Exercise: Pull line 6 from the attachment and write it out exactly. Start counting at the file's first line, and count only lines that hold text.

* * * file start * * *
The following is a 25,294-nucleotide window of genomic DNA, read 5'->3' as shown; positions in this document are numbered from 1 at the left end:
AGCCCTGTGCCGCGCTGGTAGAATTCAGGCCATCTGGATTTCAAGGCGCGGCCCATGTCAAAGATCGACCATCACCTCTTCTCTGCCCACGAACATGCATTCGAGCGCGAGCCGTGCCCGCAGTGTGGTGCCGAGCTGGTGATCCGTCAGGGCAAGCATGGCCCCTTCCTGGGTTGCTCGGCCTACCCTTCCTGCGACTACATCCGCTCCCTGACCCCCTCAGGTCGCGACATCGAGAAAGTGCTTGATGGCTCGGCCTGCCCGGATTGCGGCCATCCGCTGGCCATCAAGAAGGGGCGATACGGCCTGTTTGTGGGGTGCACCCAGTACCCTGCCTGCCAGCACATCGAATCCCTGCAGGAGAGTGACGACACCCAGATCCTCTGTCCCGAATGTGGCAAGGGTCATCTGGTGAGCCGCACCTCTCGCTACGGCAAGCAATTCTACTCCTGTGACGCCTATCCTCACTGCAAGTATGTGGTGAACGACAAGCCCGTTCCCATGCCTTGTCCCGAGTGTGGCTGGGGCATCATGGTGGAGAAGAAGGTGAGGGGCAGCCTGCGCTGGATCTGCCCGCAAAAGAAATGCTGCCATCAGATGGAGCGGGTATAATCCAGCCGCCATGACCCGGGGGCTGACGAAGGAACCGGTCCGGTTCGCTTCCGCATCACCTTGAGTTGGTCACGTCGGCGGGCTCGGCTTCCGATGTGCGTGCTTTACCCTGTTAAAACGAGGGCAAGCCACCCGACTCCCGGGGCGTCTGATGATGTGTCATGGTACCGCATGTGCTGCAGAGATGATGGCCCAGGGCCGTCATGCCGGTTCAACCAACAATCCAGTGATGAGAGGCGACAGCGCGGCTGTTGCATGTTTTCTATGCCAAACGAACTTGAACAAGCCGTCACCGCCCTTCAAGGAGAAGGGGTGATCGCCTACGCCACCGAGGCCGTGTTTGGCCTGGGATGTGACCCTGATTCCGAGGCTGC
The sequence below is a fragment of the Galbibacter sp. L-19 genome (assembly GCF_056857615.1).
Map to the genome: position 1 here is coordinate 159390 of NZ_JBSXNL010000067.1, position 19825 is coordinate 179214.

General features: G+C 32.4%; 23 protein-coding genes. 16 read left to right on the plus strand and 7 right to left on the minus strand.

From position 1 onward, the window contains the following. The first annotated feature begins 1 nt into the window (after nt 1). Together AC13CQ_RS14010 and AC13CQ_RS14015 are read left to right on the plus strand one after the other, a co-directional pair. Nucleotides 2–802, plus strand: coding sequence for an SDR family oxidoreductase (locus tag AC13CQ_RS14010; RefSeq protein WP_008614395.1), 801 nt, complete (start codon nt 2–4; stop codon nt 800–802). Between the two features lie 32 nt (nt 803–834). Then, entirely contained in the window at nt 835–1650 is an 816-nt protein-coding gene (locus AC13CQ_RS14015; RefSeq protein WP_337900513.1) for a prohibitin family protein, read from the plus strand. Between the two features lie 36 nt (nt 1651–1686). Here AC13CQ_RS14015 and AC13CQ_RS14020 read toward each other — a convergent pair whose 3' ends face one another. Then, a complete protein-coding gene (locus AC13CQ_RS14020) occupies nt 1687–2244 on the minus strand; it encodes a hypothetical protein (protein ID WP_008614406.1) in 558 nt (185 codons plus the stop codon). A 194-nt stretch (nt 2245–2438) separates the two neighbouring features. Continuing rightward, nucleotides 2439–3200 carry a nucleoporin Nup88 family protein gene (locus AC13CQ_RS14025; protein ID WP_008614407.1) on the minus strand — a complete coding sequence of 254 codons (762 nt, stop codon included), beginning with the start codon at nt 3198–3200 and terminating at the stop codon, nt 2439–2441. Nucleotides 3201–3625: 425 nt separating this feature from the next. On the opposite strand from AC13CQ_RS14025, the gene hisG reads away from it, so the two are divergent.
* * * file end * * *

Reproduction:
From position 1 onward, the window contains the following. The first annotated feature begins 1 nt into the window (after nt 1). Together AC13CQ_RS14010 and AC13CQ_RS14015 are read left to right on the plus strand one after the other, a co-directional pair. Nucleotides 2–802, plus strand: coding sequence for an SDR family oxidoreductase (locus tag AC13CQ_RS14010; RefSeq protein WP_008614395.1), 801 nt, complete (start codon nt 2–4; stop codon nt 800–802). Between the two features lie 32 nt (nt 803–834). Then, entirely contained in the window at nt 835–1650 is an 816-nt protein-coding gene (locus AC13CQ_RS14015; RefSeq protein WP_337900513.1) for a prohibitin family protein, read from the plus strand. Between the two features lie 36 nt (nt 1651–1686). Here AC13CQ_RS14015 and AC13CQ_RS14020 read toward each other — a convergent pair whose 3' ends face one another. Then, a complete protein-coding gene (locus AC13CQ_RS14020) occupies nt 1687–2244 on the minus strand; it encodes a hypothetical protein (protein ID WP_008614406.1) in 558 nt (185 codons plus the stop codon). A 194-nt stretch (nt 2245–2438) separates the two neighbouring features. Continuing rightward, nucleotides 2439–3200 carry a nucleoporin Nup88 family protein gene (locus AC13CQ_RS14025; protein ID WP_008614407.1) on the minus strand — a complete coding sequence of 254 codons (762 nt, stop codon included), beginning with the start codon at nt 3198–3200 and terminating at the stop codon, nt 2439–2441. Nucleotides 3201–3625: 425 nt separating this feature from the next. On the opposite strand from AC13CQ_RS14025, the gene hisG reads away from it, so the two are divergent.